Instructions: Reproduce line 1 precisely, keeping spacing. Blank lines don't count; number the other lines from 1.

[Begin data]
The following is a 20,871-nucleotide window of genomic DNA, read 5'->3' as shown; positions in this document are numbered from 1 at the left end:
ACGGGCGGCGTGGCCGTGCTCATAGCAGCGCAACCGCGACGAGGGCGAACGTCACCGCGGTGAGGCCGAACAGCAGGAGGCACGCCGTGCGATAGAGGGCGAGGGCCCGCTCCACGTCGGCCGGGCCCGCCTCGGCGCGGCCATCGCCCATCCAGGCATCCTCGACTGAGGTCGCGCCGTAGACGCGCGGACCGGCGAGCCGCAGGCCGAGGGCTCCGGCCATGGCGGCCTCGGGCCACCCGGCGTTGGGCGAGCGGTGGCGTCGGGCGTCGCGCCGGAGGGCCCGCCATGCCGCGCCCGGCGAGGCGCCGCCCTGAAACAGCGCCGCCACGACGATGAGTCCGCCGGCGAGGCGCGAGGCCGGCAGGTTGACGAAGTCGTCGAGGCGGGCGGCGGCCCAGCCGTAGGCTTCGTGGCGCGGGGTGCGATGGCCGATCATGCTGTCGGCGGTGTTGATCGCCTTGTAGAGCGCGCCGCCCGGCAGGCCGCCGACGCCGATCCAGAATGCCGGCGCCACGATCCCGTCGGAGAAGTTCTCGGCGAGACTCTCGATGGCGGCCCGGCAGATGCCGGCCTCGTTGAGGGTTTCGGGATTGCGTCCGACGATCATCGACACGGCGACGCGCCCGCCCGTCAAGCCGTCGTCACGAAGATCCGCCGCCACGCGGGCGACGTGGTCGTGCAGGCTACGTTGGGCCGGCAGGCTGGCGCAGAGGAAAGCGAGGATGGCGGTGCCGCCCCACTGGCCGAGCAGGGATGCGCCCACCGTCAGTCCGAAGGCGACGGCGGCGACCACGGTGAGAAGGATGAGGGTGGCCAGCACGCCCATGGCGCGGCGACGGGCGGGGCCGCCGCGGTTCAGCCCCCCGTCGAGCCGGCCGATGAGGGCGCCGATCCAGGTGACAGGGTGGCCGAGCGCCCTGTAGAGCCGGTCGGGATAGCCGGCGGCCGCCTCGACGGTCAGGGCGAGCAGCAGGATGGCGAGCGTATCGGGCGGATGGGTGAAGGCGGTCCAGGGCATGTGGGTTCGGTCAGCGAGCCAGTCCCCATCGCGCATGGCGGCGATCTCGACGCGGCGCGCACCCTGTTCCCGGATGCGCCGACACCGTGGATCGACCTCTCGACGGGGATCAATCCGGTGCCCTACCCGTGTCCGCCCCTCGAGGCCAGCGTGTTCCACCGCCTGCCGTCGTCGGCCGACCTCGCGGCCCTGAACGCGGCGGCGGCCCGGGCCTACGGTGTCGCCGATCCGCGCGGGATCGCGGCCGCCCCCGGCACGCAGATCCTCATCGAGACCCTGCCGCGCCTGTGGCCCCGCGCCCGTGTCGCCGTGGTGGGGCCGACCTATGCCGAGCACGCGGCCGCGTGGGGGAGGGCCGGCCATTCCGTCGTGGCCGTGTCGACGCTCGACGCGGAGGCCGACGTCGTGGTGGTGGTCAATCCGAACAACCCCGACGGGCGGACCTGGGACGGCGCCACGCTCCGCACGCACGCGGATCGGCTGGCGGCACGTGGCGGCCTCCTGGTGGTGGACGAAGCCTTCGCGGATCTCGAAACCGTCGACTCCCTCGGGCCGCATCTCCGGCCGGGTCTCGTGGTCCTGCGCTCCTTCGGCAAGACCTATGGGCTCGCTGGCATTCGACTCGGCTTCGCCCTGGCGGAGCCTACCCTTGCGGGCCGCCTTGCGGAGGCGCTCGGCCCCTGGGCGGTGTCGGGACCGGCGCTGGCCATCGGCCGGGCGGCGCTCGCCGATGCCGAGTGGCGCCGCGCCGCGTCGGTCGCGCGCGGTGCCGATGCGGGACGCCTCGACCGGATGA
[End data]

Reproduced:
The following is a 20,871-nucleotide window of genomic DNA, read 5'->3' as shown; positions in this document are numbered from 1 at the left end: